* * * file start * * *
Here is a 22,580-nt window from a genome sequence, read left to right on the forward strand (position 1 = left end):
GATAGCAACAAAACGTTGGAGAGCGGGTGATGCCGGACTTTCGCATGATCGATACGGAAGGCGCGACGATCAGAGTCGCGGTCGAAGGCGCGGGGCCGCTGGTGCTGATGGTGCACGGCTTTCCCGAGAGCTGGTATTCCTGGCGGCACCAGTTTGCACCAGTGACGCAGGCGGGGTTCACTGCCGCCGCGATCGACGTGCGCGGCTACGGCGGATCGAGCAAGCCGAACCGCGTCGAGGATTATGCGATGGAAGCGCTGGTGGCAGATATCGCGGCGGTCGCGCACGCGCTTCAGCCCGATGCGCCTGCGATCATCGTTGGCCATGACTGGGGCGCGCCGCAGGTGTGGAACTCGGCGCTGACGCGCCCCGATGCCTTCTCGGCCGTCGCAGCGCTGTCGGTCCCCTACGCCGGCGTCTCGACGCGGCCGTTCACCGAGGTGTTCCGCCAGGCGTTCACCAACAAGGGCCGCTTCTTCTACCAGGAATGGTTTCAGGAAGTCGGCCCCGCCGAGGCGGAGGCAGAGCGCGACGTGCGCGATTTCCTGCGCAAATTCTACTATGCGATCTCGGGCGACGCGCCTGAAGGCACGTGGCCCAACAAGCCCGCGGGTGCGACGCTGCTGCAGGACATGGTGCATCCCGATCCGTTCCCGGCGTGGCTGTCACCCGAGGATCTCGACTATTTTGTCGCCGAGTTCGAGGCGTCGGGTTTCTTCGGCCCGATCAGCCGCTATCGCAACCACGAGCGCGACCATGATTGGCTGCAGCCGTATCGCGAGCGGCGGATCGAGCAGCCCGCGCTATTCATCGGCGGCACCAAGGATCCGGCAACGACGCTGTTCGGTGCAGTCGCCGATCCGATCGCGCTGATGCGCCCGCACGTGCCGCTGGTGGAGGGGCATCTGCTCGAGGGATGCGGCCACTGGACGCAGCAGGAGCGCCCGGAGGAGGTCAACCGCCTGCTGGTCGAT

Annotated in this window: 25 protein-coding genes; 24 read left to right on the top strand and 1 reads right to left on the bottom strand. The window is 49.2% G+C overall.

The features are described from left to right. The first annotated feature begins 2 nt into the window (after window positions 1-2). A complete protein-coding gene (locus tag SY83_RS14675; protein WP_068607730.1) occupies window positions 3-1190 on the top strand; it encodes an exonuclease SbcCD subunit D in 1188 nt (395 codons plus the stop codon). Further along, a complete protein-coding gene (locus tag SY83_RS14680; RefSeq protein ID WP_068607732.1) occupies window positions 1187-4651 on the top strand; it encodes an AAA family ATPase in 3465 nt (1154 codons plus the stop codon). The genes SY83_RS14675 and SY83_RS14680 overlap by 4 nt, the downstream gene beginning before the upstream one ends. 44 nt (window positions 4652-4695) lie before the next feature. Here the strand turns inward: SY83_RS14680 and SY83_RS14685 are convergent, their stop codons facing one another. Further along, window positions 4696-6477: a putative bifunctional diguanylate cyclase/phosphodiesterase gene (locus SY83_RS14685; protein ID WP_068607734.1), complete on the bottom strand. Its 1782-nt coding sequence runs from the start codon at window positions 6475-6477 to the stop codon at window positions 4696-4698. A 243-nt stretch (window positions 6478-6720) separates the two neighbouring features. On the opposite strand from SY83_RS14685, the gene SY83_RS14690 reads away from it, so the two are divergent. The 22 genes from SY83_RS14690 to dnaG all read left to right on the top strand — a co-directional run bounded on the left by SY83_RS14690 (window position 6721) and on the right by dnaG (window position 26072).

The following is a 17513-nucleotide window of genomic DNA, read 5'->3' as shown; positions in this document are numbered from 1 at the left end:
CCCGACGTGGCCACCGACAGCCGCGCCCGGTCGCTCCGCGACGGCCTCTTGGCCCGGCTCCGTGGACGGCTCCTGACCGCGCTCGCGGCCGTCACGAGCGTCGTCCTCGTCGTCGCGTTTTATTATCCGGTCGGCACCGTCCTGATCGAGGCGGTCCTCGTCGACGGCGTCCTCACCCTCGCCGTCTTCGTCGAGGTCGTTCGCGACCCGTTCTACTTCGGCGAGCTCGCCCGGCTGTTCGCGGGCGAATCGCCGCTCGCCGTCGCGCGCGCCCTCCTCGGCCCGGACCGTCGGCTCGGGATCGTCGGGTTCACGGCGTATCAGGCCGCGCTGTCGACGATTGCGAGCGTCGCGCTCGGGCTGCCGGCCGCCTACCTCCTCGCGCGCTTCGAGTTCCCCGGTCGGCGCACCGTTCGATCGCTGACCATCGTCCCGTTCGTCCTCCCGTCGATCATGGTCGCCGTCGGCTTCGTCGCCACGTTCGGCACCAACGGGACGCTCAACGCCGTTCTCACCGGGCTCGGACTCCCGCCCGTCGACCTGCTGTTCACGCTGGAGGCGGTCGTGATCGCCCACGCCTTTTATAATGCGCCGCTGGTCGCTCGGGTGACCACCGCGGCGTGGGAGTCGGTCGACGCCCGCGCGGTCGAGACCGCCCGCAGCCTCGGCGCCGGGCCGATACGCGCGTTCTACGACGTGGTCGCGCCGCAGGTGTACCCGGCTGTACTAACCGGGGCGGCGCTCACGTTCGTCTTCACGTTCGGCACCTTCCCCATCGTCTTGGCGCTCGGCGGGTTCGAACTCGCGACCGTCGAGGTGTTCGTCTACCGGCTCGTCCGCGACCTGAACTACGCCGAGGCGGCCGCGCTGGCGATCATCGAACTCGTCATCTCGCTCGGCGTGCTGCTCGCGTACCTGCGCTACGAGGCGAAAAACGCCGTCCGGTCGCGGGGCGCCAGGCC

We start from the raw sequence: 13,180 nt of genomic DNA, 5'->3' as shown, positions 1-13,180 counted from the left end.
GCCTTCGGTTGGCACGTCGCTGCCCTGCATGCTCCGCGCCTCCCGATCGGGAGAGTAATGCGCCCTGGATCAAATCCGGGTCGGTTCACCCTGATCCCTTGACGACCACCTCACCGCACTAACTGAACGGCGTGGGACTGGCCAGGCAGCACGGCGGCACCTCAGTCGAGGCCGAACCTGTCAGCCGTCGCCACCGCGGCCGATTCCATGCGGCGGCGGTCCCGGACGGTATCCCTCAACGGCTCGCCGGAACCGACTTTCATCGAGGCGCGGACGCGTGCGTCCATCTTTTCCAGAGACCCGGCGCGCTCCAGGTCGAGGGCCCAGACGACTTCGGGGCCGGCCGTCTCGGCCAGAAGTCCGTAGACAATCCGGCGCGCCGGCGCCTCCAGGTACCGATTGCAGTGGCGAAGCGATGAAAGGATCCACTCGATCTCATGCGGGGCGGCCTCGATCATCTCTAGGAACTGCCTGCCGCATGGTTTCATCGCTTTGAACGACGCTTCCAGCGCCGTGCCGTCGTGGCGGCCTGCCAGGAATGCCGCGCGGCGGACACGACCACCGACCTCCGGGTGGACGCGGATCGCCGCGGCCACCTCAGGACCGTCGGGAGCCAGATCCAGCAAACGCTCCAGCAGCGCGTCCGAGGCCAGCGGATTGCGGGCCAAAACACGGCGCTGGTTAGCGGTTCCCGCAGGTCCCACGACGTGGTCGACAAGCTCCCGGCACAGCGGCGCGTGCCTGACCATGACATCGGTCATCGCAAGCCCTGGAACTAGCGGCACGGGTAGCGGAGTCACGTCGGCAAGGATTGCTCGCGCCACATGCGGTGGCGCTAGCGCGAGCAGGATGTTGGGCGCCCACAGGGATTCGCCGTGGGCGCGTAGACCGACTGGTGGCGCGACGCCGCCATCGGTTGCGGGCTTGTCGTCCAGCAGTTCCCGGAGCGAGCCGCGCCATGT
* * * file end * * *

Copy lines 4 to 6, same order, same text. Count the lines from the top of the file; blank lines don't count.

The features are described from left to right. The first annotated feature begins 2 nt into the window (after window positions 1-2). A complete protein-coding gene (locus tag SY83_RS14675; protein WP_068607730.1) occupies window positions 3-1190 on the top strand; it encodes an exonuclease SbcCD subunit D in 1188 nt (395 codons plus the stop codon). Further along, a complete protein-coding gene (locus tag SY83_RS14680; RefSeq protein ID WP_068607732.1) occupies window positions 1187-4651 on the top strand; it encodes an AAA family ATPase in 3465 nt (1154 codons plus the stop codon). The genes SY83_RS14675 and SY83_RS14680 overlap by 4 nt, the downstream gene beginning before the upstream one ends. 44 nt (window positions 4652-4695) lie before the next feature. Here the strand turns inward: SY83_RS14680 and SY83_RS14685 are convergent, their stop codons facing one another. Further along, window positions 4696-6477: a putative bifunctional diguanylate cyclase/phosphodiesterase gene (locus SY83_RS14685; protein ID WP_068607734.1), complete on the bottom strand. Its 1782-nt coding sequence runs from the start codon at window positions 6475-6477 to the stop codon at window positions 4696-4698. A 243-nt stretch (window positions 6478-6720) separates the two neighbouring features. On the opposite strand from SY83_RS14685, the gene SY83_RS14690 reads away from it, so the two are divergent. The 22 genes from SY83_RS14690 to dnaG all read left to right on the top strand — a co-directional run bounded on the left by SY83_RS14690 (window position 6721) and on the right by dnaG (window position 26072).

The following is a 17513-nucleotide window of genomic DNA, read 5'->3' as shown; positions in this document are numbered from 1 at the left end:
CCCGACGTGGCCACCGACAGCCGCGCCCGGTCGCTCCGCGACGGCCTCTTGGCCCGGCTCCGTGGACGGCTCCTGACCGCGCTCGCGGCCGTCACGAGCGTCGTCCTCGTCGTCGCGTTTTATTATCCGGTCGGCACCGTCCTGATCGAGGCGGTCCTCGTCGACGGCGTCCTCACCCTCGCCGTCTTCGTCGAGGTCGTTCGCGACCCGTTCTACTTCGGCGAGCTCGCCCGGCTGTTCGCGGGCGAATCGCCGCTCGCCGTCGCGCGCGCCCTCCTCGGCCCGGACCGTCGGCTCGGGATCGTCGGGTTCACGGCGTATCAGGCCGCGCTGTCGACGATTGCGAGCGTCGCGCTCGGGCTGCCGGCCGCCTACCTCCTCGCGCGCTTCGAGTTCCCCGGTCGGCGCACCGTTCGATCGCTGACCATCGTCCCGTTCGTCCTCCCGTCGATCATGGTCGCCGTCGGCTTCGTCGCCACGTTCGGCACCAACGGGACGCTCAACGCCGTTCTCACCGGGCTCGGACTCCCGCCCGTCGACCTGCTGTTCACGCTGGAGGCGGTCGTGATCGCCCACGCCTTTTATAATGCGCCGCTGGTCGCTCGGGTGACCACCGCGGCGTGGGAGTCGGTCGACGCCCGCGCGGTCGAGACCGCCCGCAGCCTCGGCGCCGGGCCGATACGCGCGTTCTACGACGTGGTCGCGCCGCAGGTGTACCCGGCTGTACTAACCGGGGCGGCGCTCACGTTCGTCTTCACGTTCGGCACCTTCCCCATCGTCTTGGCGCTCGGCGGGTTCGAACTCGCGACCGTCGAGGTGTTCGTCTACCGGCTCGTCCGCGACCTGAACTACGCCGAGGCGGCCGCGCTGGCGATCATCGAACTCGTCATCTCGCTCGGCGTGCTGCTCGCGTACCTGCGCTACGAGGCGAAAAACGCCGTCCGGTCGCGGGGCGCCAGGCC